Aug 172012
 

As crucial Aberdeen City  Council votes loom large for the future of Union Terrace Gardens, Mike Shepherd considers the TIF business case and finds it lacking.

Just imagine you are the managing director of a big business.  An opportunity has come up to build a new development.

Private investors have promised you £70 million, but it means that you have to borrow £92 million and the government have said they could find £20 million of grant to fund the rest.
Half the shareholders are revolting as they think the venture looks far too risky and the existing company debt is humongous.

The time comes to make a decision on the investment and submit a business case for borrowing to the board of directors.  It turns out that the private investors can only come up with £55 million and now the grant funding has fallen through because the funds never existed in the first place.  

Calamity – the project now has a shortfall of £35 million.  What do you do?  The sensible thing would be to walk away.

Not Aberdeen Council.  I refer of course to the TIF business case written by council officials recommending that the council borrow £92 million for the redevelopment of Union Terrace Gardens and other city centre projects.

The final business case for TIF has been made public and will be voted on at the finance committee on Friday 17th August.
(The agenda for this meeting can be seen at http://committees.aberdeencity.gov.uk/ieListDocuments.aspx?CId=146&MId=2668 )

A critical reading of the report makes one thing obvious - they haven’t got all the money!

Yet, it hasn’t stopped council officials from producing a business case where the critical points are buried in waffle and padded out to 187 pages.

Out of the badly argued case (with assumptions, inconsistencies and dodgy data) emerges this conclusion on page 141:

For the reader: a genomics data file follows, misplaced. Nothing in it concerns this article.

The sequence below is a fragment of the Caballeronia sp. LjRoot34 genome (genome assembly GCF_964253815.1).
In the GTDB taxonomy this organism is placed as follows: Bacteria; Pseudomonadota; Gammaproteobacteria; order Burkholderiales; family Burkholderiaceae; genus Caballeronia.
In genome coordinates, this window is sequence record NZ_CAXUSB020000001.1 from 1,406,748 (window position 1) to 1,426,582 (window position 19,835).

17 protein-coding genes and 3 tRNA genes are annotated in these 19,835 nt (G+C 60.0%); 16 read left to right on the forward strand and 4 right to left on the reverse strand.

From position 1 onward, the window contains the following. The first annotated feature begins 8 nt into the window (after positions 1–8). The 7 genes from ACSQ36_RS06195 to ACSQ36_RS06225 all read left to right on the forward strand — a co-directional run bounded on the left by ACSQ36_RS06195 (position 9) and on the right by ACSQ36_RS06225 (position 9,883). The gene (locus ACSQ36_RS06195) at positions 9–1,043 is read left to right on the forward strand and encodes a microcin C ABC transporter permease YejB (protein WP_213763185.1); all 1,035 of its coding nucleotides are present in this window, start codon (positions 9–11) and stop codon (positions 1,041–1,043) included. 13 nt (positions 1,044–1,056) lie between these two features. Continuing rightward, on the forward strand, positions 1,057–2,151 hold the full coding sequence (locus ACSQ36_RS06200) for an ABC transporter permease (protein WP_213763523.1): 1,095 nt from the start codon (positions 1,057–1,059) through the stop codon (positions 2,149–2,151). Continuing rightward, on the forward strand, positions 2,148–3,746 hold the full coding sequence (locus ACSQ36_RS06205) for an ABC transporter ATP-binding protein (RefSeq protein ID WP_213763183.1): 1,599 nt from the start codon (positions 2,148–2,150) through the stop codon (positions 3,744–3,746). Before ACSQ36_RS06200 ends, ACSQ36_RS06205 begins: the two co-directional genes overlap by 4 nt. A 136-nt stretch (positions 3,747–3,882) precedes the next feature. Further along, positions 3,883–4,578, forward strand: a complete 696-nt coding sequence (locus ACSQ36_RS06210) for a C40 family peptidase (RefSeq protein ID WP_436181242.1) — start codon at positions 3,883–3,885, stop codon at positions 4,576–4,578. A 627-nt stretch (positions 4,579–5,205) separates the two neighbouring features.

Underpinning the TIF business case is the requirement for £182 million of investment in enabling infrastructure.  At present the business case shows that there is a commitment for £90 million of investment from the private sector and the need for £92 million of public sector investment.

However, there is a shortfall of £35 million on the public sector funding required for the project.

£70 million is recognised as the private sector investment in the quote above, yet they are £15 million short.  As page 46 notes:

This includes £55 million that has already been pledged to the City Garden Project by private donors and a further £15 million still to be raised.”

So where is this extra £15 million supposed to come from?  Page 50 records that:

“Aberdeen City Garden Trust will provide capital funding, act as developer for the City Garden project …  ACGT have also undertaken to raise a further £15 million of philanthropic donations, to supplement the £55 million already pledged to this project from philanthropic donations.”

The begging bowl is going out for £15 million.  Chaps, you have less than a week to get the money.

The remaining £20 million of, “investment from the private sector” comprises “potentially £20 million of grant funding” for an Art Gallery extension.   But does this money exist?

Further reference to page 50 shows that:

The remaining £20 million of grants is attached to the Aberdeen Art Gallery Project.  Officers will pursue a variety of grants to secure the required funds.”

Note the use of the future tense, “will pursue” here.